However, it becomes hilarious when his double standards kicks in. Remember the background check I mentioned? Yeah, that one states that Ana's sexuality is unknown as well as her relationship status. Grey's immediate wonders if she might be gay. (A thought that he keeps for a while.) It gets even better when Ana admits to being a virgin. Christian goes from is she gay to how come no guy has banged her yet. So yeah, complicated, mixed messages, and a tad offensive.
Part Four: Ana
I feel sorry for Ana. Her inner goddess was one of the worst characters in fiction since a long time, but I felt sorry for Ana in this book. James did nothing to put Ana in a good light here. In fact, I thought Ana's personality was bland in FSoG, but in this one, it is nonexistent. A balloon has more personality than her. Unfortunately, this creates a new problem. There's no understanding what connects her and Christian.Christian's perspective gave no insight on this (apart from his weird obsession that is more serial killer than potential boyfriend). The lack of personality in Ana's character increases the creep factor in Christian's as there's really no reason for him to be interested in her.
Part Five: Copy Paste
For a few moments I considered rereading FSoG simultaneously to this one, but decided against it. It's clear most of the scenes are more or less exactly the same with no to little additions. Basically, this really is a retell of the first book. By doing this, James missed the opportunity to humanize Christian.She does not expand on his childhood (traumatic as it was) apart from a few strange written dreams that did little to expand on his character. As his internal monologue consists mostly of Ana's looks and how to make her agree to his kinks, there's not much to his character either (except for establishing his status as around the clock creep). Neither is the relationship to Elena (the woman who introduced him to the BDSM lifestyle at the age of fifteen, make of that what you will). The one scene she is in is over in about five pages, adding nothing to the dynamics of their relationship. So James truly missed out on the chance to deepen this story in any way by taking the easy way out and mostly recycle the scenes from the first book.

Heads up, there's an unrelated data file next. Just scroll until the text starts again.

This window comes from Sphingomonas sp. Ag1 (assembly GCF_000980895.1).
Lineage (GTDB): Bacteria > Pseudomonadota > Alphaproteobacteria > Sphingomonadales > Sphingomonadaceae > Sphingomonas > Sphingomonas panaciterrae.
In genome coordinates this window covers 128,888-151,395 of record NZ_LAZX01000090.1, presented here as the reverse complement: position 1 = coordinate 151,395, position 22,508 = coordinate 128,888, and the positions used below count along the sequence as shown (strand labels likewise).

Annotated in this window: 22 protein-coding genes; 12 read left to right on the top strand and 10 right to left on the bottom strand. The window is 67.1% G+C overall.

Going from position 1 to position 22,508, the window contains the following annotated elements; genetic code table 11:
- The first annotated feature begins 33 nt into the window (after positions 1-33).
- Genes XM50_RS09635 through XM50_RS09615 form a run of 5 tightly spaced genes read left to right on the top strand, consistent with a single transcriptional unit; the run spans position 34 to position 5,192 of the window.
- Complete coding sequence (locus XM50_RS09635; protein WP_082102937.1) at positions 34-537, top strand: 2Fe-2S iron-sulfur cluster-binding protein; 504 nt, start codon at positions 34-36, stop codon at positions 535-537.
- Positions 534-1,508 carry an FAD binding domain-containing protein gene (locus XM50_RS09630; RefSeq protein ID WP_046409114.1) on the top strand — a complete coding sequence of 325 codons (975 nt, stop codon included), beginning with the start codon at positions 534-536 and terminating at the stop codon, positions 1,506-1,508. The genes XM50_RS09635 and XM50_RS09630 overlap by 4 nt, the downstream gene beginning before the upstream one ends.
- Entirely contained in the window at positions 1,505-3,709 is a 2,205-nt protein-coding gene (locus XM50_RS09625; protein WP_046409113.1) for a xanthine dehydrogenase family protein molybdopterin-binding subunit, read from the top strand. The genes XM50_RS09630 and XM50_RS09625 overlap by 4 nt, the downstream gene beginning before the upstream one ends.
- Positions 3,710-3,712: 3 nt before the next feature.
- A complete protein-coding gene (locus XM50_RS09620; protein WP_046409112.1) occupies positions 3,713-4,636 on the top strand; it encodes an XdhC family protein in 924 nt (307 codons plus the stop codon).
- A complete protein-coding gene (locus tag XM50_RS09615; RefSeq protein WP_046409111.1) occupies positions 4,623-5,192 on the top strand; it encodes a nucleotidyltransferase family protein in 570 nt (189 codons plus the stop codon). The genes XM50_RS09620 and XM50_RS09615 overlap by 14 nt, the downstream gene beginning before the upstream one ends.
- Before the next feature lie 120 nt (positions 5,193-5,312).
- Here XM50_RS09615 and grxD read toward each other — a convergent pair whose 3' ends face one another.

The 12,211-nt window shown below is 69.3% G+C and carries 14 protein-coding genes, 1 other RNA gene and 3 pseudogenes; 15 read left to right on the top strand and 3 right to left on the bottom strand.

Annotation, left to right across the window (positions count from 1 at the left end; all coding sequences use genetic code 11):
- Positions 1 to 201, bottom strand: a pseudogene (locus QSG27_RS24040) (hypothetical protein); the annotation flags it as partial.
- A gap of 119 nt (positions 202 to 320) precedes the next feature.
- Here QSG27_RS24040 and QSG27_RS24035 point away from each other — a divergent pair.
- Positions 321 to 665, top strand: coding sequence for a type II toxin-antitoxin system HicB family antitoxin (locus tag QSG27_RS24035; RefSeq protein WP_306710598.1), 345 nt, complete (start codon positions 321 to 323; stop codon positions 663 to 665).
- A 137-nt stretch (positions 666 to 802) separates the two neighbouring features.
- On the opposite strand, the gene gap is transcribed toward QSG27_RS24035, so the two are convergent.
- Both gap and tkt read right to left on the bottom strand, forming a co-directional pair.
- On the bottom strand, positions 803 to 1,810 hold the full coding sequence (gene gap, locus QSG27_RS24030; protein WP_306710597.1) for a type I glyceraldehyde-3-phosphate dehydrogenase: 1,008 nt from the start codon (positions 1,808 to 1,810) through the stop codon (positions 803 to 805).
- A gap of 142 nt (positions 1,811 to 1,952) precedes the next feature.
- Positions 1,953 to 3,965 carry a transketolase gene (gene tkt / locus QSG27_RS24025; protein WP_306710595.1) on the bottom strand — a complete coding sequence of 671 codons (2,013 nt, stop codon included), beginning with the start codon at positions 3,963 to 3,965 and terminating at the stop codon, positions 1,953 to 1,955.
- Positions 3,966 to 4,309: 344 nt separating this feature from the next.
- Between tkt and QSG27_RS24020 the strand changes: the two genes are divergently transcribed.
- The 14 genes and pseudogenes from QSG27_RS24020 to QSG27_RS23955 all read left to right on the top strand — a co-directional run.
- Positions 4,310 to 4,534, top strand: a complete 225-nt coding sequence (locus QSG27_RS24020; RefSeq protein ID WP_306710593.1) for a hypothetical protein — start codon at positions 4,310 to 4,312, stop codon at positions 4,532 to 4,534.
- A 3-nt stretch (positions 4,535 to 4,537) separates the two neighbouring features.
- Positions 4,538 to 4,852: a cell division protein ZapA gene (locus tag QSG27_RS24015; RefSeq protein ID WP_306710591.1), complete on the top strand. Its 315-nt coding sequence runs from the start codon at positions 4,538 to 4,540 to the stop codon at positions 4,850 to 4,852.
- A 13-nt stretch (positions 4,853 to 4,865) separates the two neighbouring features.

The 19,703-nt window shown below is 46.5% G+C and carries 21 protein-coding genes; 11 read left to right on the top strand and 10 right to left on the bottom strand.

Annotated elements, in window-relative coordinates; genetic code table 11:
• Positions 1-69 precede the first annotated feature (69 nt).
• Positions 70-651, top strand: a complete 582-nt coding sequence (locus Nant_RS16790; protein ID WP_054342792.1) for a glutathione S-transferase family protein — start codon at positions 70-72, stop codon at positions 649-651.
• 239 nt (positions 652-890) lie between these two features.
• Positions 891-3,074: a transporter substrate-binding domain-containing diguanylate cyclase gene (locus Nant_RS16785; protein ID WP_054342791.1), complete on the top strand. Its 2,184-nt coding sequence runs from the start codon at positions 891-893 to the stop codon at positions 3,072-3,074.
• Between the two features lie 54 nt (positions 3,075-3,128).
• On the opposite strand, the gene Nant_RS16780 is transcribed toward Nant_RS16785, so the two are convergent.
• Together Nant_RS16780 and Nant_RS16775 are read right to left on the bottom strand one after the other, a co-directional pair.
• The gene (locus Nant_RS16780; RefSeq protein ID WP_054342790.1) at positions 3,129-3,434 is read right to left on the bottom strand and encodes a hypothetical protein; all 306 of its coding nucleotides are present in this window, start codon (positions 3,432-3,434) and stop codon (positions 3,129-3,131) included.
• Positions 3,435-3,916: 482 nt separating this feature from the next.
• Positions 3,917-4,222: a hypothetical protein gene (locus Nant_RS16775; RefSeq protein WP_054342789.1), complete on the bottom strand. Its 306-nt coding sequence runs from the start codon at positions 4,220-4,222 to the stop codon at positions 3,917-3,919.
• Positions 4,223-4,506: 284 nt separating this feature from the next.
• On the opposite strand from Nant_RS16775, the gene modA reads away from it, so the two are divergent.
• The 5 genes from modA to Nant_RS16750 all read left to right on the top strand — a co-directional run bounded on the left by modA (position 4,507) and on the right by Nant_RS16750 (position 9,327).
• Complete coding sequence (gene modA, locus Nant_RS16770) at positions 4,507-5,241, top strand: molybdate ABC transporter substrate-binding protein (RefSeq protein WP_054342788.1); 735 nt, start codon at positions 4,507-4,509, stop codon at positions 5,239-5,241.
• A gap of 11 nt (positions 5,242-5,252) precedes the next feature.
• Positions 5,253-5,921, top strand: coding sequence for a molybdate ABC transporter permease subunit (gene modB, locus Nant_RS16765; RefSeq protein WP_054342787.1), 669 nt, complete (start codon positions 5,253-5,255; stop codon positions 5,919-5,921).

Epilogue or whatever
In conclusion, Grey is awful. It, once again, described BDSM in an offensive - yes, deal with it - way. It reinforces the stigma that is already surrounding this lifestyle. Not only that, it reinforces rape culture. Remember that rape is something that (statistically) happens to 1 in 5 women in America, and that the most vulnerable are women in their early twenties. (Sounds like Ana.) And don't anyone tell me this is only fiction while at the same time claiming some other book changed your life.
Grey is unhealthy. There's no other way to put it, and I'm not going to. It is not romantic, not harmless, and not just fiction. It's dangerous for, especially, young people that will be told this is romantic by people who disregard the troublesome elements in this story.